Las Vegas Sun

October 20, 2014

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Bad news mounts at public hospital

Lacy Thomas is gone, but he still is casting a shadow at University Medical Center, which announced Tuesday losses of $29 million in the first half of fiscal 2007 - twice the budgeted loss for the entire year.

That discouraging disclosure comes as a draft report from a national health care consulting firm shows that UMC will face ongoing obstacles as it attempts to climb out of its financial hole.

The report, obtained by the Sun, notes that Clark County's population is growing and aging rapidly, and the number of uninsured patients, who primarily go to the public hospital, has jumped 12 percent since 2000.

The revelations are simply the latest bad financial news for the troubled hospital, still reeling from the announcement last month that red ink totaled more than $34 million in fiscal 2006, which ended June 30. And although the latest data show mounting losses, they also reflect a more conservative accounting approach at UMC.

County officials took the first corrective steps Jan. 16 by firing Thomas as chief executive. That same day, police raided UMC looking for evidence that Thomas illegally steered contracts to his Chicago friends. Since then, two of Thomas' top administrators - also subjects of the investigation - have accepted county severance packages.

Hospital officials plan to present the bad news to county commissioners next Tuesday. That briefing will be the commissioners' first comprehensive look at the hospital's current financial condition since Thomas was ousted.

"It's disappointing, but it's not surprising," commission Chairman Rory Reid said. "I was expecting the worst given recent events."

The news of this year's skyrocketing losses is another example of Thomas' mismanagement and an omen of the difficulties ahead for the hospital.

"I think it is just another example of how we were misled," Reid said.

In November, for example, then-Chief Financial Officer Richard Powell was asked by commissioners about UMC's financial health.

"I think we're doing quite well," Powell said. "We're probably operating under about a break-even level right now, and I expect there is a reasonable opportunity to even make a surplus by the end of the year."

Such hopes are now dashed. And Powell, who since has accepted a severance package, now is a subject of the criminal probe.

George Stevens, the county's chief financial officer and acting chief administrator at the hospital, questioned how Powell could have arrived at such an optimistic forecast. Powell had not given commissioners a monthly financial statement since May.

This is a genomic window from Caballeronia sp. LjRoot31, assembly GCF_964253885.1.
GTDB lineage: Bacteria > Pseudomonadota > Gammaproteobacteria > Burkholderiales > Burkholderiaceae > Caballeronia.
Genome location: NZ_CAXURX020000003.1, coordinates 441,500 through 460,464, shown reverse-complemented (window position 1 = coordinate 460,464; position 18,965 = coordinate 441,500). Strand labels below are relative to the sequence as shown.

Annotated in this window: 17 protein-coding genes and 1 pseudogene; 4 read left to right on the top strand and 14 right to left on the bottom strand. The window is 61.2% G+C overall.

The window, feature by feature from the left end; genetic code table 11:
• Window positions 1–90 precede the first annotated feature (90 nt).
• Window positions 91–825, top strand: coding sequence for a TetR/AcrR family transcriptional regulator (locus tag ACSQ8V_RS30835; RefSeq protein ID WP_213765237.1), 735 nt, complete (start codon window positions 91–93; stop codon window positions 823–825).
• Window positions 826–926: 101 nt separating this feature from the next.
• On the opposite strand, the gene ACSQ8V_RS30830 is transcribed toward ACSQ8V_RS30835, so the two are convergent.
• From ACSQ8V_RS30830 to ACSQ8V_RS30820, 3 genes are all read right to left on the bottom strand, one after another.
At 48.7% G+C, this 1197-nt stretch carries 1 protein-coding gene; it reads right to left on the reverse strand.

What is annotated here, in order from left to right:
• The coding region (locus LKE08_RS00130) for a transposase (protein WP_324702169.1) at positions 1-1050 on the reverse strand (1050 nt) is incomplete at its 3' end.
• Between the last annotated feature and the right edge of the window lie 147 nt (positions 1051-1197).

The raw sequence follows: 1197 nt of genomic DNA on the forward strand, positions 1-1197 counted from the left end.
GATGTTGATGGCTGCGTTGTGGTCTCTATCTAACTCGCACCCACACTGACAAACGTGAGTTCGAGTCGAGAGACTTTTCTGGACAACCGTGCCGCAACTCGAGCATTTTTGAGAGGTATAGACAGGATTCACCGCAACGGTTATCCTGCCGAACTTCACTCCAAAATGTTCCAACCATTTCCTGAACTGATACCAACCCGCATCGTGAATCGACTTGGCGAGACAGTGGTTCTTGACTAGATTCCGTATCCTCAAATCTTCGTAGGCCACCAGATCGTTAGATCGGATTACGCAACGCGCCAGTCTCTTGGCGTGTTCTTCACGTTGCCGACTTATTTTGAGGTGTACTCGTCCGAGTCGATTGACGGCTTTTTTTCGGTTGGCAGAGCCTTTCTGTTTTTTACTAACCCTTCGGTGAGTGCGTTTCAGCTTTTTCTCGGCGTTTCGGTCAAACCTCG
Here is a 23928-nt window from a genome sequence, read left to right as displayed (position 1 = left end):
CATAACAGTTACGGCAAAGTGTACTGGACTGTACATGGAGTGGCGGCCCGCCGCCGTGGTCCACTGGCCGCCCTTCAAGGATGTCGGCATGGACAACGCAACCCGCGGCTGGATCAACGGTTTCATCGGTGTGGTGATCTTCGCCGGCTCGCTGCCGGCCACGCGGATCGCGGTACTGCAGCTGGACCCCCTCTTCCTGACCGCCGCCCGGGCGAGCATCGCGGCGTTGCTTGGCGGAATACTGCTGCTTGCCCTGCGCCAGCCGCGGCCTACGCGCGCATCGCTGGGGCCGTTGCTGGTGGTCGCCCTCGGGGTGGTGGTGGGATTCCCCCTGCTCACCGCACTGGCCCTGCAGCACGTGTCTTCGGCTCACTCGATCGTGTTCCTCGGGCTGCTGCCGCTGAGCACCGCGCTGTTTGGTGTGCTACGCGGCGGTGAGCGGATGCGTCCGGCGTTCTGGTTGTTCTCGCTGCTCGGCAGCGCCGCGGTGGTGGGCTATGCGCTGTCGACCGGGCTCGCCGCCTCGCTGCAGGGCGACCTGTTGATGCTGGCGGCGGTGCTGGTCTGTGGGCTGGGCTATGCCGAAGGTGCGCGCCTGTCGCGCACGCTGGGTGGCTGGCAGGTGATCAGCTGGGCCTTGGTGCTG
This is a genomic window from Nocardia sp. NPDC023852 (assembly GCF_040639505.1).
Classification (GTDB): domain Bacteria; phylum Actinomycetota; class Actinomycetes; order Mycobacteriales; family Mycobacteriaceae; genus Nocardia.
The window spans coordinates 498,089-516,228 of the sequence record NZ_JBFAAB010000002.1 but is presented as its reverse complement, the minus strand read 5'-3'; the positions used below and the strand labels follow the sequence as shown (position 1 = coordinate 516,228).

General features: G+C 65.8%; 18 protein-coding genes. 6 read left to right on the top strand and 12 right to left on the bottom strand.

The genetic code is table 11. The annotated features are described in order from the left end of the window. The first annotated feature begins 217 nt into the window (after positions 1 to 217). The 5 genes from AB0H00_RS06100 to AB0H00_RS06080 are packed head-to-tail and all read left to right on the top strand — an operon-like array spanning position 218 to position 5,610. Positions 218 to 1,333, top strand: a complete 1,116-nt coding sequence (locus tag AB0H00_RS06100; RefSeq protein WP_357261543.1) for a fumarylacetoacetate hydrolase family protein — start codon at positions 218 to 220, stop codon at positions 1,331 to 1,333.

Thomas recommended projecting 2007's budgeted loss at $15 million, which was "just not realistic," Stevens said.

Floyd Stevens, UMC's controller, said the $29 million loss, while severe, reflects a more conservative accounting approach - in particular, being more cautious about how much money the hospital expects to collect from unpaid bills - than that used in the years under Thomas.

The hospital wrote off $223 million in outstanding bills in the first half of fiscal 2007, compared with $205 million in all of 2006, he said.

That reduced the hospital's net income by $21 million. If the old accounts had been cleared as they had been in 2006, the loss of net income would have been $10 million, he said.

Payroll represents about half of UMC's expenses, and it contributed to the losses by climbing $10 million in the first six months of fiscal 2007, Stevens said.

County officials said the priority until now had been to simply get accurate financial numbers. But they promise that changes are on the way.

Like public hospitals elsewhere, UMC, which serves many indigent patients, always has struggled with bringing in revenue. But in UMC's case, "a lot of the challenges are on the expenditure side," County Manager Virginia Valentine said.

Stevens said UMC also needs to enhance revenue by attracting paying patients or expanding services that generate money.

Last month the hospital increased the rates it charges for many services, but that change's effect on revenue is not clear yet.

Whatever is done to stem the losses, there will be significant barriers, according to a Dec. 20 draft report from health care consultants the Lewin Group. The group was hired in August to assess UMC's financial performance.

Commissioners will receive a final version of the report Tuesday. County officials said the draft has been changed, but would not provide a copy to the Sun.

UMC's uncompensated charity care nearly doubled to $69.1 million between 2001 and 2005, and is likely to increase, according to the Dec. 20 report. And even though full-time salaries increased by 18.4 percent between 2003 and 2006, they could grow further as a physician shortage gives providers improved bargaining power.

In addition, although the draft report significantly underestimated UMC's operating losses in 2007, it projected that if nothing changes at the hospital those losses will more than double by 2011.

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